So, I have a bunch of aversive behaviours where I put off doing little things that will take me all of 20 minutes to do and are not actually that painful to do but cause me low grade anxiety when I think about them so are easy to put off.
I’d like to fix this, and this seems exactly the sort of behaviour problem that beeminder should be good for fixing, but I’m not really sure how to go about it. I’m trying an experiment using IFTTT + Todoist + beeminder, but I’m not very hopeful and would appreciate any suggestions people have - especially if they’ve previously worked for you for similar things.
For small list-type things, the GTBee app for iOS is useful, I’ve found.
Yeah, I’m aware of GTBee. I don’t have iOS (I’ve lost track of what was happening with android support), but the problem is that I find using todo lists is one of the things I have a low grade aversion to, so I need something that makes me more inclined to create todo items rather than less.
Also todoist is pretty great software, so GTBee would probably suffer in comparison.
Then maybe Mark Forster’s Final Version is more your speed? I know a lot of people on this forum have got a lot out of that (myself included).
How many of these tasks do you have per week? Are they on a known schedule? How much ahead of time do you know about them?
Exceedingly variable, generally not, and usually they’re of the form “I need to do this at some point” where at some point is “It would be better if I did it in the next few days but I could probably put it off for weeks”.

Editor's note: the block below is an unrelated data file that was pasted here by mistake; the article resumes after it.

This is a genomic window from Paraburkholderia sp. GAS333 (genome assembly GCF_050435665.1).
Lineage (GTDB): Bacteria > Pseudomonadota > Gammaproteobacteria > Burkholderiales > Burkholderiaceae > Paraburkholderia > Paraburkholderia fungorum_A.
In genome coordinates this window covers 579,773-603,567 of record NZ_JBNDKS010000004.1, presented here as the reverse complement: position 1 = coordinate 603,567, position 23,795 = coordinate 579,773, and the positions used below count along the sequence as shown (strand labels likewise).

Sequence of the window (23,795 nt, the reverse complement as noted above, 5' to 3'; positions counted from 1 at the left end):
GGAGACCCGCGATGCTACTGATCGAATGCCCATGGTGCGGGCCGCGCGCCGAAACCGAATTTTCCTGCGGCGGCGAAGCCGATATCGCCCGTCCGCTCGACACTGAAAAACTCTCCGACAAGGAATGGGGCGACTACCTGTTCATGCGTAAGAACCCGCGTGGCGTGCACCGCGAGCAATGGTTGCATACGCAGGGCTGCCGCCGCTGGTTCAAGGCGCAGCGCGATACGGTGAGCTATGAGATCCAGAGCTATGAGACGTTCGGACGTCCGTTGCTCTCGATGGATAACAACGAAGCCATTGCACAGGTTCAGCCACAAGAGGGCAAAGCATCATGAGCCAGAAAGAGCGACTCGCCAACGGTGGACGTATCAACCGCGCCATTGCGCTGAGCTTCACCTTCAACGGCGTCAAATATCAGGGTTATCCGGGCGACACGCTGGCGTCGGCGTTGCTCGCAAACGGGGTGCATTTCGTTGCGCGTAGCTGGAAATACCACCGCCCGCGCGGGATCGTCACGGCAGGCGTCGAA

Thanks, I’ll have a read through this.
For these sorts of tasks I have found it helpful to have a “One Must-Do
Task” sort of goal (see http://blog.beeminder.com/mustdo/ ). Every time I
completed the must-do task for the day and entered a data point of 1, I
also had to add a comment to the data point committing to a must-do task
for the following day. For these sorts of tasks I found that choosing the
task the previous day was enough lead time to overcome the mild akrasia
induced by the low-grade anxiety, so I didn’t have the problem of putting
off even choosing one; YMMV.
Habitica might be interesting for you. It adds a layer of gamification, you can add your own rewards and integrates with beeminder
Seconding this! Habitica helped me break my aversion to to-dolist apps.
Complice also supports must-do goals, with @malcolm’s integration of Beemind Starred Actions. This saves the cognitive hassle of overloading the datapoint comment field, and the QS niggle that the comment doesn’t exactly correspond to the date of doing. Doubtless it introduces other cognitive hassle, like using two systems where previously you had one…
I have written my todo software myself, but maybe another program has implemented these features that are very helpful for me:
- A “do random” action. It randomly selects a todo I can do in my current context, then refuses to show anything but this one todo. This is great for forcing yourself to do tasks you have been avoiding. I Beemind finishing a certain number of "do randoms " in a given time frame.
- A “service level agreement” for todo items. I assign priorities to all my todo items, from 0 (holy cow, do it now!) to 3 (do it sometime). Now, for each priority there is a time limit within which a todo must be finished, or it becomes “out of service level agreement”, and I Beemind the number of current todo items that haven’t been finished in time. This one has been very powerful for getting old projects worked on.
If I had more time, I’d write a commercial todo app that did these and try to sell it, but I’ve got 4 kids and a full time job.